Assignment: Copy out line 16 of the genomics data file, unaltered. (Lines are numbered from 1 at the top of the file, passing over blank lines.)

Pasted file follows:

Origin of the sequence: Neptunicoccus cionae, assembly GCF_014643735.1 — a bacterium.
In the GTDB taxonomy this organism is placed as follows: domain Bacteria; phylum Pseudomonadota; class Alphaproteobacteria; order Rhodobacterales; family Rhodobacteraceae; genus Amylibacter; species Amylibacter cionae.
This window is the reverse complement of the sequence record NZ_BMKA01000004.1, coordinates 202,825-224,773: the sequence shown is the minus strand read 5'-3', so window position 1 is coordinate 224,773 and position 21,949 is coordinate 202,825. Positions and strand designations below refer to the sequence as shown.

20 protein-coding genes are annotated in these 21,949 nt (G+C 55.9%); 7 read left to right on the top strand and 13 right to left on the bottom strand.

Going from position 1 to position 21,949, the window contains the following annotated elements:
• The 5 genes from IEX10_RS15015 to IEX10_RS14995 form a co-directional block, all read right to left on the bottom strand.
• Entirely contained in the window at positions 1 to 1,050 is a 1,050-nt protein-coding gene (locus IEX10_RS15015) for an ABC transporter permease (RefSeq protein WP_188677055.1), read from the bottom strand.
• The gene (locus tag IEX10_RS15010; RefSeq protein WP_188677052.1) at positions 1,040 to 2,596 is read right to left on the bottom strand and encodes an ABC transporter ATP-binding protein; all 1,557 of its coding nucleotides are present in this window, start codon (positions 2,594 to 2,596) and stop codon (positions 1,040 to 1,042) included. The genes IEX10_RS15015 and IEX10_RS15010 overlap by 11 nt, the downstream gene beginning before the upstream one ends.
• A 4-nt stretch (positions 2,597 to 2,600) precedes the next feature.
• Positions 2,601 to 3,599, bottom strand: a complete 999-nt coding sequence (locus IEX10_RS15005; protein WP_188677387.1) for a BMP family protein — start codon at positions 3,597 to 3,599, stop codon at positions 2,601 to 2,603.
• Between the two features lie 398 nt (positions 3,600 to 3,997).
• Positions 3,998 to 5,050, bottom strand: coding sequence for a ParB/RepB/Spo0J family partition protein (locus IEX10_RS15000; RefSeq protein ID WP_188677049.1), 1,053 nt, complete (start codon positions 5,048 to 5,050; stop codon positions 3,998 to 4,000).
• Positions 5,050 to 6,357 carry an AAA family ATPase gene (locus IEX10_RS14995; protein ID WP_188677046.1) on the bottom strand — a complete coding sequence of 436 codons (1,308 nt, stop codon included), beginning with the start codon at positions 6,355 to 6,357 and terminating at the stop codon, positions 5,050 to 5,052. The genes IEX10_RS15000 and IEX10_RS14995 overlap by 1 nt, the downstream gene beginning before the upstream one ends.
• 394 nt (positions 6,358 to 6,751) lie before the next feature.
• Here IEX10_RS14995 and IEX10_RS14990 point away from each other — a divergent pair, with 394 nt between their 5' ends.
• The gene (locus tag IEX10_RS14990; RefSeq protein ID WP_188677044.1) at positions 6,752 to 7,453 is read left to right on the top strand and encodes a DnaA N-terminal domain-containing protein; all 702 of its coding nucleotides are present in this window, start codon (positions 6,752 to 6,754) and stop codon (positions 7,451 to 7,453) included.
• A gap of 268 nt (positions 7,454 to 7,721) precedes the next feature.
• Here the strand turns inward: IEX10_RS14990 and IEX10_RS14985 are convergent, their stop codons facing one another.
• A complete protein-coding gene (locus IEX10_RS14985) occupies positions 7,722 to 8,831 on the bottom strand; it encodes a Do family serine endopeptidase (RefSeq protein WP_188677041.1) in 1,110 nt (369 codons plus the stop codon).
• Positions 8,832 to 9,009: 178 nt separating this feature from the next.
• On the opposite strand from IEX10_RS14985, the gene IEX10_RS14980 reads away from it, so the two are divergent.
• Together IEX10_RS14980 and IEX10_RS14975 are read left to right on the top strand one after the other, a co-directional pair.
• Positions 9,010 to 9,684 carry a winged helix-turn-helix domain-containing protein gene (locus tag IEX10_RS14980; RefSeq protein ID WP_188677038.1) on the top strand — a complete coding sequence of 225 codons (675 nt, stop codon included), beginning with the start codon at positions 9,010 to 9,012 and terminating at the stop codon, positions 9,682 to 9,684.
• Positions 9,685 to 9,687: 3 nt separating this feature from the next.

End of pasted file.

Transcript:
• The gene (locus tag IEX10_RS14990; RefSeq protein ID WP_188677044.1) at positions 6,752 to 7,453 is read left to right on the top strand and encodes a DnaA N-terminal domain-containing protein; all 702 of its coding nucleotides are present in this window, start codon (positions 6,752 to 6,754) and stop codon (positions 7,451 to 7,453) included.